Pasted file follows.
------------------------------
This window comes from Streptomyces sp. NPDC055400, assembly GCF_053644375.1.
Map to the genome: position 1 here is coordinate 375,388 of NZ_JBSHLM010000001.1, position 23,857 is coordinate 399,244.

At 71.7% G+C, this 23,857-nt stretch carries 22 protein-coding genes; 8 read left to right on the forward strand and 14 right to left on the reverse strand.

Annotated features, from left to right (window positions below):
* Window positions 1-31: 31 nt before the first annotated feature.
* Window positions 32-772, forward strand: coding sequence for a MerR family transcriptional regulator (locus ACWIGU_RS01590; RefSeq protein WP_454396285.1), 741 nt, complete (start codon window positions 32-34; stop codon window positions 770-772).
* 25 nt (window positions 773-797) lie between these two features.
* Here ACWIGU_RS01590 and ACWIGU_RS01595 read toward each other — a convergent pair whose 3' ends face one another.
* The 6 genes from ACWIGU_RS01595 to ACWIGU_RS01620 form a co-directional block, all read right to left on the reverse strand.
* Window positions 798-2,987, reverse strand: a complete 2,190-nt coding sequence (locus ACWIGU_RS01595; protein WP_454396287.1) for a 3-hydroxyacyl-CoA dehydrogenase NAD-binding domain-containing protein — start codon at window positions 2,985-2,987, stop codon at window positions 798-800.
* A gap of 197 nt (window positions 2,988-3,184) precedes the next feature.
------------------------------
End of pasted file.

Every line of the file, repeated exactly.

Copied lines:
This window comes from Streptomyces sp. NPDC055400, assembly GCF_053644375.1.
Map to the genome: position 1 here is coordinate 375,388 of NZ_JBSHLM010000001.1, position 23,857 is coordinate 399,244.

At 71.7% G+C, this 23,857-nt stretch carries 22 protein-coding genes; 8 read left to right on the forward strand and 14 right to left on the reverse strand.

Annotated features, from left to right (window positions below):
* Window positions 1-31: 31 nt before the first annotated feature.
* Window positions 32-772, forward strand: coding sequence for a MerR family transcriptional regulator (locus ACWIGU_RS01590; RefSeq protein WP_454396285.1), 741 nt, complete (start codon window positions 32-34; stop codon window positions 770-772).
* 25 nt (window positions 773-797) lie between these two features.
* Here ACWIGU_RS01590 and ACWIGU_RS01595 read toward each other — a convergent pair whose 3' ends face one another.
* The 6 genes from ACWIGU_RS01595 to ACWIGU_RS01620 form a co-directional block, all read right to left on the reverse strand.
* Window positions 798-2,987, reverse strand: a complete 2,190-nt coding sequence (locus ACWIGU_RS01595; protein WP_454396287.1) for a 3-hydroxyacyl-CoA dehydrogenase NAD-binding domain-containing protein — start codon at window positions 2,985-2,987, stop codon at window positions 798-800.
* A gap of 197 nt (window positions 2,988-3,184) precedes the next feature.